- Page 1 AOC U3477PQU Review
- Page 2 Image Quality, Audio and Verdict Review
AOC U3477PQU – Image Quality
The moment you fire up the AOC, it’s immediately obvious that this is a quality monitor. Viewing angles, contrast, colour accuracy and colour saturation appear as I’d expect them to on a good-quality IPS screen.
Plus, of course, that 21:9 aspect brings movies and games to life, thanks to a huge 31in wide image and no black bars above and below widescreen film. In comparison, a 27in, 2560 x 1440 monitor has an image just 23.5in wide.
What’s more, under test conditions this monitor is no less impressive. Straight out of the box, at maximum brightness, the AOC hit a plentiful 280 nits, while black level hovered at 0.278 nits, making for a contrast ratio of 1008:1. Meanwhile, colour temperature was a touch off, at 5,883K, but still within touching distance of our ideal of 6,500K. Likewise, gamma was 2.12, which is very close to the ideal of 2.2.
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Dialling back the brightness and tweaking the colour temperature, I recorded a colour temperature of 6306K, maximum brightness of 158 nits and black level of 0.179. That only makes for a contrast ratio of 892:1, which is a smidgen behind the likes of the Philips BDM3490UC, which maintained its 1,100:1 contrast at lower brightness levels.
Nonetheless, those figures reflect a monitor that doesn’t look grey and washed out, but rather copes well when displaying deep blacks and bright whites at the same time.
AOC claims the U3477PGU can display up to 1.07 billion colours, and sure enough this is reflected in its colour accuracy, with it hitting an impressive Delta E of 0.7 – that’s in touching distance of professional monitors. However, this isn’t an AdobeRGB-capable monitor, so its colour space coverage is only 98% sRGB and 73.2% AdobeRGB.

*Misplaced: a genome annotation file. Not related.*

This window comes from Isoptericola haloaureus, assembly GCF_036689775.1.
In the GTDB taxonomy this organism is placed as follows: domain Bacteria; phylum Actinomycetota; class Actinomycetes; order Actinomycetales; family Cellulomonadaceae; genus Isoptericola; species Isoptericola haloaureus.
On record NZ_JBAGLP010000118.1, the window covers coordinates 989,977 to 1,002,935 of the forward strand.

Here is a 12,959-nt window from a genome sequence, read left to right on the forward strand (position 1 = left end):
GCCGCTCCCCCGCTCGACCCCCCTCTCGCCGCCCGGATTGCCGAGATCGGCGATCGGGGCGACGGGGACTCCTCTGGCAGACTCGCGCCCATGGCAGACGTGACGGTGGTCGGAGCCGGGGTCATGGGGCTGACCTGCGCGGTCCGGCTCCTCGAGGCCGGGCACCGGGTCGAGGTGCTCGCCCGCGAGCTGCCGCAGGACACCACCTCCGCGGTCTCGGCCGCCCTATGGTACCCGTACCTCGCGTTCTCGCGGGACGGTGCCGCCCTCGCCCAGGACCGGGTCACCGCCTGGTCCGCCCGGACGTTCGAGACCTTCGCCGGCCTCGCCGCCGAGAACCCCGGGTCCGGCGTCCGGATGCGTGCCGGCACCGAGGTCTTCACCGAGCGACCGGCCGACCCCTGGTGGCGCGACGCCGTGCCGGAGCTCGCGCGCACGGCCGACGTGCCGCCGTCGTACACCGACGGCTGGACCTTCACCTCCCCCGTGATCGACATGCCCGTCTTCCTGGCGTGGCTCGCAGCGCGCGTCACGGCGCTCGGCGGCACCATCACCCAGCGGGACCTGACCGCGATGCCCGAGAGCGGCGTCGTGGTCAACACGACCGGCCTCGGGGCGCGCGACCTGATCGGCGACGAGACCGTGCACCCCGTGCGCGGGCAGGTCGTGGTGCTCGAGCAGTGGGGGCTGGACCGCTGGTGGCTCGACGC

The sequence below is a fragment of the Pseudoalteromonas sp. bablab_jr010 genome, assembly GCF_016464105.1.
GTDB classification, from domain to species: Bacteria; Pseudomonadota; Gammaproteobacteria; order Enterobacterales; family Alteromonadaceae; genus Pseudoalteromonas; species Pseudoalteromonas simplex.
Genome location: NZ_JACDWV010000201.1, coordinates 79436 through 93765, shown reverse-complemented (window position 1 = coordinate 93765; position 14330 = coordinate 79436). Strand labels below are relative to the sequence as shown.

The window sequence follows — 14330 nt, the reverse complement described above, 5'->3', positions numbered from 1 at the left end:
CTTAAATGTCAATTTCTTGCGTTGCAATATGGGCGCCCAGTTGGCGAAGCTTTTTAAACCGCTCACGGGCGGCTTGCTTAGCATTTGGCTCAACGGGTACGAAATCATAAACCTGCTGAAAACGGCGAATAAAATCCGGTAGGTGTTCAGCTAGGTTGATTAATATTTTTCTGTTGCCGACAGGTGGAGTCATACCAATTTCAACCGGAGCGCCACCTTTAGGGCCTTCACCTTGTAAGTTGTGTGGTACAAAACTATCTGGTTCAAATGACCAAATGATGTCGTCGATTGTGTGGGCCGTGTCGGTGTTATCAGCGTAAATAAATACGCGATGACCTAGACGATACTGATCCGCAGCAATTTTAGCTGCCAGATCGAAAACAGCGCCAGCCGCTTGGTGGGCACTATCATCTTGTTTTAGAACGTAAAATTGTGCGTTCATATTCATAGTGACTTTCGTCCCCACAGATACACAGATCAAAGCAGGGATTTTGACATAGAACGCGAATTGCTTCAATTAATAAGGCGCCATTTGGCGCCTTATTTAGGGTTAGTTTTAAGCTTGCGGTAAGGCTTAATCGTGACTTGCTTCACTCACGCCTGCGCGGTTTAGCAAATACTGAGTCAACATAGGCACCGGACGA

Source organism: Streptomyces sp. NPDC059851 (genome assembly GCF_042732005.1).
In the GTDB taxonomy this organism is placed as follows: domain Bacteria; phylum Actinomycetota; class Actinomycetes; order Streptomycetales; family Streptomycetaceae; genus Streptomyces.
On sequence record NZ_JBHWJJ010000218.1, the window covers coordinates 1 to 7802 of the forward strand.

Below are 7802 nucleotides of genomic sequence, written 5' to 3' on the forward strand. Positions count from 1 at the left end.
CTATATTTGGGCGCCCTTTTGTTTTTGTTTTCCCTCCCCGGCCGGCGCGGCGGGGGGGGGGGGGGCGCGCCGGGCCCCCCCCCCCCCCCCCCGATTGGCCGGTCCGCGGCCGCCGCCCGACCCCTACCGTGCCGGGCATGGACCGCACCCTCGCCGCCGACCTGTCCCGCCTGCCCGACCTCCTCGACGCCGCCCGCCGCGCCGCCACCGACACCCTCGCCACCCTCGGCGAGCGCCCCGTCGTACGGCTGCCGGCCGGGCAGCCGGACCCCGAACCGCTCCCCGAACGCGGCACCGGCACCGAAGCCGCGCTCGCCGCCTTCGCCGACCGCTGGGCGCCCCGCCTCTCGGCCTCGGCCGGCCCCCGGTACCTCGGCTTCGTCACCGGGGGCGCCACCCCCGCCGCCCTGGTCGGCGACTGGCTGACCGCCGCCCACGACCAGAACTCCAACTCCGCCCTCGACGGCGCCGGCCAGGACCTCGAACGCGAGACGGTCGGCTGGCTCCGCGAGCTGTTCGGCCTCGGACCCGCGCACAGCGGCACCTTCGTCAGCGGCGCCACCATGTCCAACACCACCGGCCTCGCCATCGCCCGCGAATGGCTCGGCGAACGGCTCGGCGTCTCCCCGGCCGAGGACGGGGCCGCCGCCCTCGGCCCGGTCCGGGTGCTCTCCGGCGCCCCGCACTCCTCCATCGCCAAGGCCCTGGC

The uniformity of brightness and colour across this large panel is impressive too. At most, there’s a drop in brightness of 5.9% in the top left-hand corner, as compared to the centre, while the rest of the display is mostly within a couple of percentage points.
Likewise, colour accuracy drifts by at most -1.64%, again in the top-left corner. Both maximums here are well below the level where it would be noticeable to the naked eye.
Unfortunately, it isn’t an entirely clean bill of health for the U3477PQU. While it excels in almost every image-quality test (apart from that slightly low contrast), it puts in a poor performance when it comes to input lag. The Leo Bodnar Input Lag Tester reported the figure varying wildly but never dropping below 24ms, and regularly being upwards of 50ms.
On average, the AOC has an input lag of 35ms, which is two whole refreshes (frames) of the screen for a 60Hz screen such as this. Ideally, input lag should be less than 16ms (one frame), but it is acceptable if numbers creep slightly over that. Once you’re regularly pushing two whole frames, however, you’re at the point where any reasonably competent gamer will notice the lag in fast-paced games.
As such, the AOC monitor simply isn’t a good choice for gamers who often indulge in multi-player FPS games, where reaction time is absolutely crucial to gaming success.
AOC U3477PQU – Audio
The AOC U3477PQU houses a pair of 7W stereo speakers that will automatically pipe through audio from any DisplayPort and HDMI sources. For DVI and D-SUB inputs, there’s the audio input jack.
Quality from the speakers is pretty ropey. They sound tinny and weak, and although overall volume can be pushed to a reasonable level, there’s a shrill quality that doesn’t make for enjoyable prolonged listening. Also, while the lack of bass is something of a given, there’s a slightly muffled top-end too.
All told, they’re only really good for watching the odd YouTube clip at low volumes, and not ideal for those office moments where a group wants to gather round to watch the latest trailer for a new movie release. All of which makes me thankful for the fact that a headphone jack is included too.
Related: AOC C3583FQ review
Should I buy the AOC U3477PQU?
This is an excellent monitor for those seeking the wow factor and screen space of a huge, widescreen monitor, but don’t want to compromise on image quality. Curved-screen alternatives may just edge it on the first of those, but in every other regard the AOC U3477PQU is a better option thanks to its height-adjustable stand and lower asking price.
I have a few issues with the on-screen menus and the weak speakers – but there are few other slip-ups. It’s only gamers who will need to show caution; this screen’s high input lag will affect fast-paced games where reaction time is of utmost importance.
If competitive gaming is high on your list of priorities then this monitor probably isn’t for you, but in every other regard, the AOC U3477PQU is a superb buy.
Score in detail
Image Quality 9